Civility needed for election
“A house divided against itself cannot stand …” We have all heard this famous excerpt from Abraham Lincoln’s 1858 speech. And while we all know what it meant from a historical standpoint, it still presents a relevant lesson for all of us today.
How do Lincoln’s words relate to us here in Boulder City? Think back to the last election cycle. When I do, I shudder when I think about how mean and nasty many of our finest citizens behaved during that critical time in our city. Neighbor vs. neighbor. False accusations. A near moblike atmosphere in many of our City Council meetings. Name-calling. Bullying. Yes, I said the “B” word. If our children had behaved the way so many of our citizens behaved in that cycle, we would have sent them to their rooms for a timeout.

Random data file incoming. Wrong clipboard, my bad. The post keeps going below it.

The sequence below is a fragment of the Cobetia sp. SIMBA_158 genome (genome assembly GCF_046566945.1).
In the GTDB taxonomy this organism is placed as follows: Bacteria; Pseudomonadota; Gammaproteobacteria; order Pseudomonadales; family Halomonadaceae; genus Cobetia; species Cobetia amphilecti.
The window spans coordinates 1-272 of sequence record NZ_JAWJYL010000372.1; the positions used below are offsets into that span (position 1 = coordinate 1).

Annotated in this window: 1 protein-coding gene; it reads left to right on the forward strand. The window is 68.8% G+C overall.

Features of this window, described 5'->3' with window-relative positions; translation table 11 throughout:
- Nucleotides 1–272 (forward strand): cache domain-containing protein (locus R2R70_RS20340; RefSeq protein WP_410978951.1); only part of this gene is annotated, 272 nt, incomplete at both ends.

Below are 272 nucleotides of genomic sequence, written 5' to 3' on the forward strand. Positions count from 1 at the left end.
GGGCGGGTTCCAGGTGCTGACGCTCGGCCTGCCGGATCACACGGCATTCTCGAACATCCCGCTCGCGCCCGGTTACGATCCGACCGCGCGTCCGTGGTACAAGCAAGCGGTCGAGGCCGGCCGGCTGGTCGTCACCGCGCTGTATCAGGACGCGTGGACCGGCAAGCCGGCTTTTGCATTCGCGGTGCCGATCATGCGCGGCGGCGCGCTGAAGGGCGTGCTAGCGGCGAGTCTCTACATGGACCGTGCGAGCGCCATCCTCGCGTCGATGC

In contrast, I found the opinion editorial (Blend of old, new good for city) in this newspaper’s edition dated Jan. 31 to be quite refreshing and delightful. The article rightfully highlighted the positive viewpoints of our two little new communities of The Cottages and Storybook Homes — but what impacted me the most was the last paragraph: “There is no reason why the city can’t mix in some new things with the old. … The key is finding the right balance. It would appear that’s exactly what is happening here.”
So with the election cycle once again underway, can we promise each other that we can put “civil” back into “civics” and actually all act like we are proud to be citizens of this wonderful community called Boulder City? Let’s bring “civility” back to our civic discourse. We can disagree but not be disagreeable. We can have intelligent measured discussion. We can compromise. We owe it to each other.